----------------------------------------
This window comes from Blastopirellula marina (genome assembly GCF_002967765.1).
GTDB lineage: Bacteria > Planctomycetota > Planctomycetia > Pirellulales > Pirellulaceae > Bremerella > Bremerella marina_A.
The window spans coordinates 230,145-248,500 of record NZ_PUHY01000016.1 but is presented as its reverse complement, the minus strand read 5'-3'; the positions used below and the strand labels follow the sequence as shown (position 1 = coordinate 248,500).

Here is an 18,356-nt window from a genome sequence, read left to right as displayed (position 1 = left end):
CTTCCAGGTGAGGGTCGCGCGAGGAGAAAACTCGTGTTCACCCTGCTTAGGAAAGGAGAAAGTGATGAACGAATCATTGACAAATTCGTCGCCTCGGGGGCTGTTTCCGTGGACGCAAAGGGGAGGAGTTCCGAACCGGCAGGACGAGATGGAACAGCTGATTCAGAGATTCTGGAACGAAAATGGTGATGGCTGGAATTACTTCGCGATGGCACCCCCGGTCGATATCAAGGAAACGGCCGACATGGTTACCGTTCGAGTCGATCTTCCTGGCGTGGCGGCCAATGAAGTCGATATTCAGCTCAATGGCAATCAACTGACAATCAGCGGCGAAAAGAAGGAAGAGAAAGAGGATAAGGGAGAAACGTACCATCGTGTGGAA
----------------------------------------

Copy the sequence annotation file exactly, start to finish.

This window comes from Blastopirellula marina (genome assembly GCF_002967765.1).
GTDB lineage: Bacteria > Planctomycetota > Planctomycetia > Pirellulales > Pirellulaceae > Bremerella > Bremerella marina_A.
The window spans coordinates 230,145-248,500 of record NZ_PUHY01000016.1 but is presented as its reverse complement, the minus strand read 5'-3'; the positions used below and the strand labels follow the sequence as shown (position 1 = coordinate 248,500).

Here is an 18,356-nt window from a genome sequence, read left to right as displayed (position 1 = left end):
CTTCCAGGTGAGGGTCGCGCGAGGAGAAAACTCGTGTTCACCCTGCTTAGGAAAGGAGAAAGTGATGAACGAATCATTGACAAATTCGTCGCCTCGGGGGCTGTTTCCGTGGACGCAAAGGGGAGGAGTTCCGAACCGGCAGGACGAGATGGAACAGCTGATTCAGAGATTCTGGAACGAAAATGGTGATGGCTGGAATTACTTCGCGATGGCACCCCCGGTCGATATCAAGGAAACGGCCGACATGGTTACCGTTCGAGTCGATCTTCCTGGCGTGGCGGCCAATGAAGTCGATATTCAGCTCAATGGCAATCAACTGACAATCAGCGGCGAAAAGAAGGAAGAGAAAGAGGATAAGGGAGAAACGTACCATCGTGTGGAA